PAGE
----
Amazing… I know I have said it before, but I do have to now officially declare we have the MOST FUN when we are in nature, in the dirt, wild and free range. Drumheller we love you.

Off we went with map in hand travelling the Dinosaur Trail loop extending from Drumheller. We learnt all about the creation of coal to finding our own fossils to yes, the amazing, absolutely amazing coulees. As I said yesterday, the mountains are created by the bottom washing away, leaving world class canyons in its wake. (Should I say rivalling the Grand Canyon or Bungle Bungles?).

This place was created in the last ice age only 22,000 to 17,000 thousand years ago when the glaciers melted, lakes formed and burst which flooded the valley numerous times. This exposed the 70,000 million old rock formations, colourful layers and ancient fossils. One of the trail signs said the thick tropical forest flourished 300,000 million years ago. OMG this has been one of our most fantastic days on the trip.image

We started our day at the last historical coal mine site in Alberta. We all learnt how coal is actually made by ancient fern forests that fell into the swamps and created the layers in the coulees. The mine is owned by the local Hysterical Society and the do a fabulous job. The mine has been restored, mine shafts reopened and a great underground tour to appreciate this bygone industry.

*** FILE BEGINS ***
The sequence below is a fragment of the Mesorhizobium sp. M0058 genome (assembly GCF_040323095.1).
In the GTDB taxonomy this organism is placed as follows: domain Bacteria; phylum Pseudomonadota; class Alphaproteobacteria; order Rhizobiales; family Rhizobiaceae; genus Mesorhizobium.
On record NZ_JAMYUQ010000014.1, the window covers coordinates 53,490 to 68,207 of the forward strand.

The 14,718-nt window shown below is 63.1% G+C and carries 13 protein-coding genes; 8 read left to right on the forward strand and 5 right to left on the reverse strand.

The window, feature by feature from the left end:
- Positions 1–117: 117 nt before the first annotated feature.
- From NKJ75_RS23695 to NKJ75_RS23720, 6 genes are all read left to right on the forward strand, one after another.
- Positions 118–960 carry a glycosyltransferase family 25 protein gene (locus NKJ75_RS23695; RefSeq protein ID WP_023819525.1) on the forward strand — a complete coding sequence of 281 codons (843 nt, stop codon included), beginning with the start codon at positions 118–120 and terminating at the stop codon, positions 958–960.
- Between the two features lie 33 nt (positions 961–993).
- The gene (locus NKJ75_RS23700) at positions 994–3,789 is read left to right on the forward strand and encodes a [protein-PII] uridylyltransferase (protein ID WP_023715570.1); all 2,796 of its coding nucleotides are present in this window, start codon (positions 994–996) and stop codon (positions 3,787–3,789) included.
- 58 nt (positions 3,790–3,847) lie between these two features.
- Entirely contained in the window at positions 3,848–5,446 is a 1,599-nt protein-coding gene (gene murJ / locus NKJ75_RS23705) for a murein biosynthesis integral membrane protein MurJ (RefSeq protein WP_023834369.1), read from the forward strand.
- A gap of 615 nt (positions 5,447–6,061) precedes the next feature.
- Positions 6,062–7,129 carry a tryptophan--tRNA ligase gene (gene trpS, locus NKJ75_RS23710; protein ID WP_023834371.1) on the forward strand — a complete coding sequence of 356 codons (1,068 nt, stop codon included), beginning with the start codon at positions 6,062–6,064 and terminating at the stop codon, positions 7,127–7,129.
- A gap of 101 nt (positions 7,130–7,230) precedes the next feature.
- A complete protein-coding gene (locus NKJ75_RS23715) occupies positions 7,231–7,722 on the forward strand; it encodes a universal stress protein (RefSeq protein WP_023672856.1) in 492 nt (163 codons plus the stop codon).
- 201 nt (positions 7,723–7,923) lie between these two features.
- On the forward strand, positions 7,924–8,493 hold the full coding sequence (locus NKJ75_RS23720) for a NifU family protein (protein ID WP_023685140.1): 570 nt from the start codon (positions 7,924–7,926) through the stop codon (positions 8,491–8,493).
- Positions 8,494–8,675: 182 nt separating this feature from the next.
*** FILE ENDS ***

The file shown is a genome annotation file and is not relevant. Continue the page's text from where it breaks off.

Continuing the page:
We checked out the Hoodoos. Similar to our Pinnacles in WA. They are created by a mix of soft and hard layers interacting as a result of erosion leaving the tall standing pillars. Neat enough.


Along the trail there are numerous stops like the suspension bridge and the ghost town of Wayne. Well actually it has 28 residents and of course a happy fully operational old time tavern. At the suspension bridge we scoured the coolees and found some unconfirmed small pieces of fossilised wood. The layers in the coolees are just spectacular. You can see  from the ice age, to the ancient fern forests, volcanic ash explosions to the dinosaur era to present day, and everything in between. Layer after colour changing layer exposing the story. And you can just explore it all with your hands and feet layer by layer. Some are soft and crumble while others are stone hard. Colours range from milky white to black to reds and much more.image